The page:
Unearthing the Rise of Ethics in Medical Education
As a regular reader of medical journals, pre-med student Lindsey Hutzler ’12 thought nothing between their pages could shock her. Then, perusing the medical archives at Hopkins, she came across an article revealing that Johns Hopkins, in academic year 1977–78, was the first medical school nationwide to implement a course on medical ethics in its core curriculum.
“Seeing as this is such as important aspect of educating physicians, and that it was only offered recently, came as a surprise,” Hutzler says.
It also became fodder for the Woodrow Wilson Fellow’s research project, The Rise of Ethics in the American Medical School Curriculum. Hutzler focused her research on the curricula of the three schools that pioneered ethics courses, and how those courses came to be required in all U.S. medical schools. The deeper Hutzler dug into the topic, the further intrigued she became.
Hutzler used several sources to confirm the veracity of her discovery. She spoke to bioethicists and physicians who developed medical ethics curriculum, interviewed professors who teach ethics, and pored over archived articles and medical school course directories dating back to the 1920s. This additional research verified Hutzler’s original finding.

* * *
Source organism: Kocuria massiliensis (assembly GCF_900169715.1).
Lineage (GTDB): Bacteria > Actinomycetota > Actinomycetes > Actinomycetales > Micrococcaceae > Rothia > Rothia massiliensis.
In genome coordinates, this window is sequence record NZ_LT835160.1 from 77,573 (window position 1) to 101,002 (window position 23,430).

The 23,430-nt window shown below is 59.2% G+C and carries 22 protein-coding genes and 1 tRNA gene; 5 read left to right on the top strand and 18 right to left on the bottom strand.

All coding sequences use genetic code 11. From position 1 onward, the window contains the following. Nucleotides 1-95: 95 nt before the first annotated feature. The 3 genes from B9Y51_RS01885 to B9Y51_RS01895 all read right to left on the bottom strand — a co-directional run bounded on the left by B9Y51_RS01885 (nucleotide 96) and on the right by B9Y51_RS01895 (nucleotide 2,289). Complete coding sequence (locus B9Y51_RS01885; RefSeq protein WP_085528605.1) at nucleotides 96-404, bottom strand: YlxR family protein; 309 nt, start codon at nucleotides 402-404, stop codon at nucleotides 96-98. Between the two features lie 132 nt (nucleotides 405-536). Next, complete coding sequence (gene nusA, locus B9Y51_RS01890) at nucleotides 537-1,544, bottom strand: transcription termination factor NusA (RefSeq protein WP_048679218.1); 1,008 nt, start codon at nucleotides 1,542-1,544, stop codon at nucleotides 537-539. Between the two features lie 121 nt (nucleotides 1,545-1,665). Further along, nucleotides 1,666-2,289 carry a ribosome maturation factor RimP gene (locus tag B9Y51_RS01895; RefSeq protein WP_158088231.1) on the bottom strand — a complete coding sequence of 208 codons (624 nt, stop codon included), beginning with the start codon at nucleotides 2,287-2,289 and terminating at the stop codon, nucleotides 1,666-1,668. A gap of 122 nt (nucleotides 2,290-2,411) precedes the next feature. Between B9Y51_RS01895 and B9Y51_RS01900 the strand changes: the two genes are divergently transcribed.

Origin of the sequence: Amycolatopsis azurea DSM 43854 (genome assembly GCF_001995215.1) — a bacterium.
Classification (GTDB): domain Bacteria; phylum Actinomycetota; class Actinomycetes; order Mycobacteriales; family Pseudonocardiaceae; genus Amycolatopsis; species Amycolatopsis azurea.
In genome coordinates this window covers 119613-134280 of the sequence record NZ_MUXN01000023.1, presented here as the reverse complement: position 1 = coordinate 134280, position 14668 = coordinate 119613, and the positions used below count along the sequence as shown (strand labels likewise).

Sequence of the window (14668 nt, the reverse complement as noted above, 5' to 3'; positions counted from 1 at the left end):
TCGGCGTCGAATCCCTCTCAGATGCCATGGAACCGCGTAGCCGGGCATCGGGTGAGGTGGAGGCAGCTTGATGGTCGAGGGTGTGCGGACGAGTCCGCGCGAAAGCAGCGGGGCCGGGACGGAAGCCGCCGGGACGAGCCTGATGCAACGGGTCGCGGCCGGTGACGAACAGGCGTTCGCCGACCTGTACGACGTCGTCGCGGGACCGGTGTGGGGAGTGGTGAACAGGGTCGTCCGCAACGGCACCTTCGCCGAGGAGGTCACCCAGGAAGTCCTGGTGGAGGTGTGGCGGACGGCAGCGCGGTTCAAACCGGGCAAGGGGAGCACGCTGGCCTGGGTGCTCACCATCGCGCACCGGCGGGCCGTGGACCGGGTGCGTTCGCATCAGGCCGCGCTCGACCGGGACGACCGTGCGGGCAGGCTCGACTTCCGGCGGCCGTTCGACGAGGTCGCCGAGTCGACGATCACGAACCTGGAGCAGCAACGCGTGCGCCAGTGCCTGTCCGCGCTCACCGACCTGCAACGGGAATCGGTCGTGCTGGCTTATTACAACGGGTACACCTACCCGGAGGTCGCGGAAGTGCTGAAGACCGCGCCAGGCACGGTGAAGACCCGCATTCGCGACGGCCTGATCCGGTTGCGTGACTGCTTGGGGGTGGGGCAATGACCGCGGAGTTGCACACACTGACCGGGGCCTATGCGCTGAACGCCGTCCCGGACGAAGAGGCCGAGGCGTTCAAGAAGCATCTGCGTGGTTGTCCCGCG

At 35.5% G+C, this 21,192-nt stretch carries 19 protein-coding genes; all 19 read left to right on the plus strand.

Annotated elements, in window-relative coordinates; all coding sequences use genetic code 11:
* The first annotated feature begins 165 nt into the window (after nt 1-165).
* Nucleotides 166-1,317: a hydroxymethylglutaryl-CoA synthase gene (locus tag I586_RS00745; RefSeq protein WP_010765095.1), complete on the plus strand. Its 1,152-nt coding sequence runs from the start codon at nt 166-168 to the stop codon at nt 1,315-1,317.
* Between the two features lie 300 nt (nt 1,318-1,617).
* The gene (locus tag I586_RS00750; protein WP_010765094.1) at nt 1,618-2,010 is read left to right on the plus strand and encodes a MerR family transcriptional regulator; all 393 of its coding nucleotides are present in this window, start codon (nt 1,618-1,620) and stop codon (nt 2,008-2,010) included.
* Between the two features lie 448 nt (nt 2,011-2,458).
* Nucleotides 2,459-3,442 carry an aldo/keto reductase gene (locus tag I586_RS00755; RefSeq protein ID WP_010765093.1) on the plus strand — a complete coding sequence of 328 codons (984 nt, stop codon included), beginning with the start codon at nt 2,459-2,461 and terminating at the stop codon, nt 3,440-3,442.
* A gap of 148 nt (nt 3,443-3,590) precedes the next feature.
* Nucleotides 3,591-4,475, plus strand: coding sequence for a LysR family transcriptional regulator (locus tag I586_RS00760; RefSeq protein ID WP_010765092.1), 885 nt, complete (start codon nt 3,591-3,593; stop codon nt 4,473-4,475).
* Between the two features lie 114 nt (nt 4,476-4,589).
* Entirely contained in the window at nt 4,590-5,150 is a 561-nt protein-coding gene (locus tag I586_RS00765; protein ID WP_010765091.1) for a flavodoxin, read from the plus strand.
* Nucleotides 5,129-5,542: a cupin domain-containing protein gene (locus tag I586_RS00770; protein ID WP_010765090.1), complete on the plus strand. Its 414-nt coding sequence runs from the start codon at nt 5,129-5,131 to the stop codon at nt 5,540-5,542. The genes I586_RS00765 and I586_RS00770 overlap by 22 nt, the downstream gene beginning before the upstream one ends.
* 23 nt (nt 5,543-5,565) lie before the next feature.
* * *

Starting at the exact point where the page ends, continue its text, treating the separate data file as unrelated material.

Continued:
Johns Hopkins’ inaugural ethics course, Ethics in Medical Care, was taught by two professors who presented ideas based on personal experience and philosophy. Philip Wagley, MD, who’d spent time in a sanitarium recovering from tuberculosis, was quoted in an archived July 2000 Baltimore Sun article as telling his students: “This is where I got the idea that you don’t treat a disease; you treat a patient with a disease.” The other professor, Neil Holtzman, MD, interested in issues of social justice and equality, developed and showed students a film illuminating the link between poverty and health disparities, primarily by showing the unhealthy living conditions of East Baltimore public housing residents. Through different approaches, both professors exposed students to ethical questions.
Two other institutions were early adopters of ethics courses, and those courses were shaped largely in response to societal influences. Weill Cornell Medical College’s original ethics course, launched in 1991, was informed by the history of medical ethics in the 20th century, whose landmark medical cases raised important questions about subjects such as patient voice, autonomy, and informed consent. Mount Sinai Medical School’s ethics course, started in 1987, was inspired largely by the then-popular anti-dissection movement and animal rights activism. The diversity dominating inaugural ethics courses continued with their spread.
Today, all American medical schools mandate ethics courses as part of their core curriculum. But Hutzler found the courses remain implicitly heterogeneous from one school to the next. A school’s geographic location and mission, plus its professors’ backgrounds and philosophies, influence content. Currently, schools aren’t required to cover particular subject areas to receive accreditation for ethics courses.
As for Hutzler, she believes the subject of her research—particularly as it pertains to the patient-physician relationship—will have a profound impact on her future career, long after she presents her findings at the Woodrow Wilson poster session in May. Hutzler is leaning toward a profession in obstetrics/gynecology, largely because it offers the opportunity to care for women throughout their life span. “Long-term relationships with patients are important to me,” she says.